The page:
Asking for a pay rise is often something lots of people avoid due to feeling awkward. However, when you are consistently outperforming your colleagues or doing more than ‘just your job’ it’s completely fair to want a pay rise.
But how can you go about asking for the pay rise you think you deserve?
Do your research to ensure you are asking for a pay rise in the most convincing way possible. Look at what the pay is for your job role in other businesses. Look at the skills you possess and how available these are in the local area if your employer was looking to rehire in your place. Take the time to go back through your performance reviews and highlight all the positive feedback. Make a note of your technical know-how skills and your soft skills. Include your job responsibilities and the extra responsibilities you have taken on.
Like everything in life, the right time is essential. Keep an eye on the performance of the company. During the pandemic or example, has the business made savings and increased profits? Or has the business struggled as orders have slowed down? Be mindful of upcoming deadlines or stressful dates. If there are times that management have more on their plate, maybe wait a few weeks until that stress has passed.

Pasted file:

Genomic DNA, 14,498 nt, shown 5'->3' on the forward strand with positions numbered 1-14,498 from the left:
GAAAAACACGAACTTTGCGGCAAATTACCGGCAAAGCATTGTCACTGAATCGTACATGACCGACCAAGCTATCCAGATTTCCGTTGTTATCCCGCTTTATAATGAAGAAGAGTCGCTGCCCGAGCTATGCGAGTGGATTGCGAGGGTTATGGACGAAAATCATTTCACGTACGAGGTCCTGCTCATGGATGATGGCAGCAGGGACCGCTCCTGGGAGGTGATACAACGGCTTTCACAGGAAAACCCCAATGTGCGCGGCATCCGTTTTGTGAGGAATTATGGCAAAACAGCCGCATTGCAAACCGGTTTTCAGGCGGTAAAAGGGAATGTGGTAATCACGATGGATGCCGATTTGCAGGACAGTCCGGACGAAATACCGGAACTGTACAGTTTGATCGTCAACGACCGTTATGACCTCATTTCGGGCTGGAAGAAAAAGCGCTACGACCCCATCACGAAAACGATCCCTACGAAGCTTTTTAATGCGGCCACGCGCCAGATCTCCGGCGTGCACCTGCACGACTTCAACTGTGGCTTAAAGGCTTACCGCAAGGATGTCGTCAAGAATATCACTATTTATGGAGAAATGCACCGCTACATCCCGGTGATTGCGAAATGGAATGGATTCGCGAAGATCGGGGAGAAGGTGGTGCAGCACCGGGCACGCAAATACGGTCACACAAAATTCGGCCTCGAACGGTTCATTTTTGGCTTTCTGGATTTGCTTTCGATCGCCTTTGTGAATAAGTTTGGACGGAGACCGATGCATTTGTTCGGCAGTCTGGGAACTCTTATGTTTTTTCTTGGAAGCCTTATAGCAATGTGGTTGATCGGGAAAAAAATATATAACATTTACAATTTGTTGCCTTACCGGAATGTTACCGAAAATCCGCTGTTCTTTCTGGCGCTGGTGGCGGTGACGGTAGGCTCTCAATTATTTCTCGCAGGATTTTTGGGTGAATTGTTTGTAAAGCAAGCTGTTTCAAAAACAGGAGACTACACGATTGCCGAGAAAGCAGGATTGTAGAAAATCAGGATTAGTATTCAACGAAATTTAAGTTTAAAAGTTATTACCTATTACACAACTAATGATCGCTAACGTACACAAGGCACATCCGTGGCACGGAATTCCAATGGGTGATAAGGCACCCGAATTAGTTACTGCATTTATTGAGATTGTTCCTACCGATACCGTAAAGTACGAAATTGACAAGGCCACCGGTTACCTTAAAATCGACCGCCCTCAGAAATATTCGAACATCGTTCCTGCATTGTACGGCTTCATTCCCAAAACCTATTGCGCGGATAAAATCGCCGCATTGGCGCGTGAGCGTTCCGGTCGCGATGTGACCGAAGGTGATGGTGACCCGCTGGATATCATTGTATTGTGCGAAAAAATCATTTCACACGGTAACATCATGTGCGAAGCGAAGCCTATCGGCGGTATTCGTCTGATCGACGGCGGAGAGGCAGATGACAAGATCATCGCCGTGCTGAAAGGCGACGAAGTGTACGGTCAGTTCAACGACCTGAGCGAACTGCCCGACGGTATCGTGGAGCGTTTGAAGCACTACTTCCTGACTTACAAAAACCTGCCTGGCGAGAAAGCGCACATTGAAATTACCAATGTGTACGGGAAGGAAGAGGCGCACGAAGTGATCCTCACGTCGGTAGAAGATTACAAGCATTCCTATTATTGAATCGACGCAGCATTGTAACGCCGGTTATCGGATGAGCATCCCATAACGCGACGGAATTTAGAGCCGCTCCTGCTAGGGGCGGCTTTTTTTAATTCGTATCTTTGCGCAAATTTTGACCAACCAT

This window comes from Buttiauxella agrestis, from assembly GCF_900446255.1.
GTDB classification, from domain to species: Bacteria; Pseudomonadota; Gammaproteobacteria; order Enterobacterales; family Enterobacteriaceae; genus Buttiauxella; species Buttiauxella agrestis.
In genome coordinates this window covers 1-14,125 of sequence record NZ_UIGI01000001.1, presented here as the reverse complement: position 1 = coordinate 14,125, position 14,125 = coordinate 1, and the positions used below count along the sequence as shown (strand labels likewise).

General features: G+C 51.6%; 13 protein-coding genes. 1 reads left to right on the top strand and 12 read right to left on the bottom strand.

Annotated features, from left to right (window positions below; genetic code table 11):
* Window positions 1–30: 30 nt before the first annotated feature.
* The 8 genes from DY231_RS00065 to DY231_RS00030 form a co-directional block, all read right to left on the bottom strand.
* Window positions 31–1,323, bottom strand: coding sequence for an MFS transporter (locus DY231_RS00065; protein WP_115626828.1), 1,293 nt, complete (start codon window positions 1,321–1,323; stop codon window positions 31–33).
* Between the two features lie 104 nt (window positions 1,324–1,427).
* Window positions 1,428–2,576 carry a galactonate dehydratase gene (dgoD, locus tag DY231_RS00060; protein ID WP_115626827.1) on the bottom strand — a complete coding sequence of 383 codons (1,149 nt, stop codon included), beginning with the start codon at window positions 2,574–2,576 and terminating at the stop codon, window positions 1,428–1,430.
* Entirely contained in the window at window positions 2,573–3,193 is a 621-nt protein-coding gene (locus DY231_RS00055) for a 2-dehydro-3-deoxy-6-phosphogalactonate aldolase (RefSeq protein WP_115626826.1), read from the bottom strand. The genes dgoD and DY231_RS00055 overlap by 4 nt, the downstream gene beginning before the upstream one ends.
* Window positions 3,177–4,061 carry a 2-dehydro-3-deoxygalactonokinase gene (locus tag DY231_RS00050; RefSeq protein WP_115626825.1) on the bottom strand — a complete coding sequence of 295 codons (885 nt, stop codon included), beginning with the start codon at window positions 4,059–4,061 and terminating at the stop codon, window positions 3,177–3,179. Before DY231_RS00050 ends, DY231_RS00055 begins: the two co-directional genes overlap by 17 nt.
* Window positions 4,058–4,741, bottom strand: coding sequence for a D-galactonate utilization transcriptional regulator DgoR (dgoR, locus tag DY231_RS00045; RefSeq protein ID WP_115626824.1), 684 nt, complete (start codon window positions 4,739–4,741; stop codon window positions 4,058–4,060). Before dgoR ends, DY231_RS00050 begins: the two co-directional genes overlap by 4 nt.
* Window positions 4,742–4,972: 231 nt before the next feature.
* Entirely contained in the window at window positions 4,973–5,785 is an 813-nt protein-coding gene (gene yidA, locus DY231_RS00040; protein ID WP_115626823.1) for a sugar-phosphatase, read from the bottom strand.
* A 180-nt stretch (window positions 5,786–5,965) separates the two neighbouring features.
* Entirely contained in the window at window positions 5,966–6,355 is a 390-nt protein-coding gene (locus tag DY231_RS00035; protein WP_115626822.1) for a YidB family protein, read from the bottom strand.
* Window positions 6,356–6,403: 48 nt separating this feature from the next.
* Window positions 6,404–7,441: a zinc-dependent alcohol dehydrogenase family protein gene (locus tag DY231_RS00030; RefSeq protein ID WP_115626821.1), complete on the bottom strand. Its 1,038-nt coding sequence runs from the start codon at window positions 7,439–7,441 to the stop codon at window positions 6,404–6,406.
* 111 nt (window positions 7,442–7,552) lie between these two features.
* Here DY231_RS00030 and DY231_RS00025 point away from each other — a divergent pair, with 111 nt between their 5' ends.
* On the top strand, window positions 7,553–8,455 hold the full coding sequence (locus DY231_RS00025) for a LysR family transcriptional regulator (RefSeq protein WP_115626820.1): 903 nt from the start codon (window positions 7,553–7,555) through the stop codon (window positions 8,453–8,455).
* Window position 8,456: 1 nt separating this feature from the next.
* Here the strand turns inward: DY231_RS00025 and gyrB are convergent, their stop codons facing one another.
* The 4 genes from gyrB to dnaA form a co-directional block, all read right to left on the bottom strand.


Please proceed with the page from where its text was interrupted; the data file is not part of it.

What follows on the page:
It’s important to make the right approach. You don’t want to go in all guns blazing. Instead present your case for a pay rise in a calm and articulate way. Don’t beg or plead when asking for a pay rise. Instead let your brilliant work performance speak for itself. Have a figure in mind before you arrange the meeting. This will need to be viable. Use your initial research to come up with the right number to ask for. It will be nerve-wracking but keep your cool for the best possible outcome.
If things don’t go as intended, try not to let it get to you. It is frustrating. However, asking for a 6-month review at the end of the meeting is a great suggestion. This will then keep the door of opportunity open for you. Make sure you keep up the great levels of work performance. Continue showing your employer that you’re a great asset to the business. This will help them see what they’ll lose without you, as well as what they gain with you. If you haven’t received a pay rise 12 months after the first meeting, it may be time to look for an employer elsewhere who does appreciate what an asset to the business you are.
If your employer has turned you down for a pay rise and you’re looking for a new job, check out our current vacancies here.